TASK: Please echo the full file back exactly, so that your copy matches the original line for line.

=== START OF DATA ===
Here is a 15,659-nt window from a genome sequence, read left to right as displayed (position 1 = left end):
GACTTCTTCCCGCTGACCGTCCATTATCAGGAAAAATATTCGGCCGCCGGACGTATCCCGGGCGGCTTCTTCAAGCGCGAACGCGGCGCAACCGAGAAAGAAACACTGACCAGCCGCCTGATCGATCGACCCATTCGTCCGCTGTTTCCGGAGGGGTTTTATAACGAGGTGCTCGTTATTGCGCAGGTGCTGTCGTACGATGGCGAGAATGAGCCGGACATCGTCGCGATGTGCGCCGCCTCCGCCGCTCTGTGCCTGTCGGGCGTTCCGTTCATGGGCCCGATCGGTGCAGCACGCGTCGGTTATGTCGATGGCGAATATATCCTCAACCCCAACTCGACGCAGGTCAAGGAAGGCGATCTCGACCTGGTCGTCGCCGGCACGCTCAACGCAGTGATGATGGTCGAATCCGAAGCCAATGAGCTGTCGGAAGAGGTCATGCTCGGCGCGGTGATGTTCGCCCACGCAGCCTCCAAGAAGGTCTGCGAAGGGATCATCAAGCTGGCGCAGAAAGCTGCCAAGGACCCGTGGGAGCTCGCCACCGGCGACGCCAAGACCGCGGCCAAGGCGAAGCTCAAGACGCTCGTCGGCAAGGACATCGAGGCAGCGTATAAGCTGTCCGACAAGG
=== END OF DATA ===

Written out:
Here is a 15,659-nt window from a genome sequence, read left to right as displayed (position 1 = left end):
GACTTCTTCCCGCTGACCGTCCATTATCAGGAAAAATATTCGGCCGCCGGACGTATCCCGGGCGGCTTCTTCAAGCGCGAACGCGGCGCAACCGAGAAAGAAACACTGACCAGCCGCCTGATCGATCGACCCATTCGTCCGCTGTTTCCGGAGGGGTTTTATAACGAGGTGCTCGTTATTGCGCAGGTGCTGTCGTACGATGGCGAGAATGAGCCGGACATCGTCGCGATGTGCGCCGCCTCCGCCGCTCTGTGCCTGTCGGGCGTTCCGTTCATGGGCCCGATCGGTGCAGCACGCGTCGGTTATGTCGATGGCGAATATATCCTCAACCCCAACTCGACGCAGGTCAAGGAAGGCGATCTCGACCTGGTCGTCGCCGGCACGCTCAACGCAGTGATGATGGTCGAATCCGAAGCCAATGAGCTGTCGGAAGAGGTCATGCTCGGCGCGGTGATGTTCGCCCACGCAGCCTCCAAGAAGGTCTGCGAAGGGATCATCAAGCTGGCGCAGAAAGCTGCCAAGGACCCGTGGGAGCTCGCCACCGGCGACGCCAAGACCGCGGCCAAGGCGAAGCTCAAGACGCTCGTCGGCAAGGACATCGAGGCAGCGTATAAGCTGTCCGACAAGG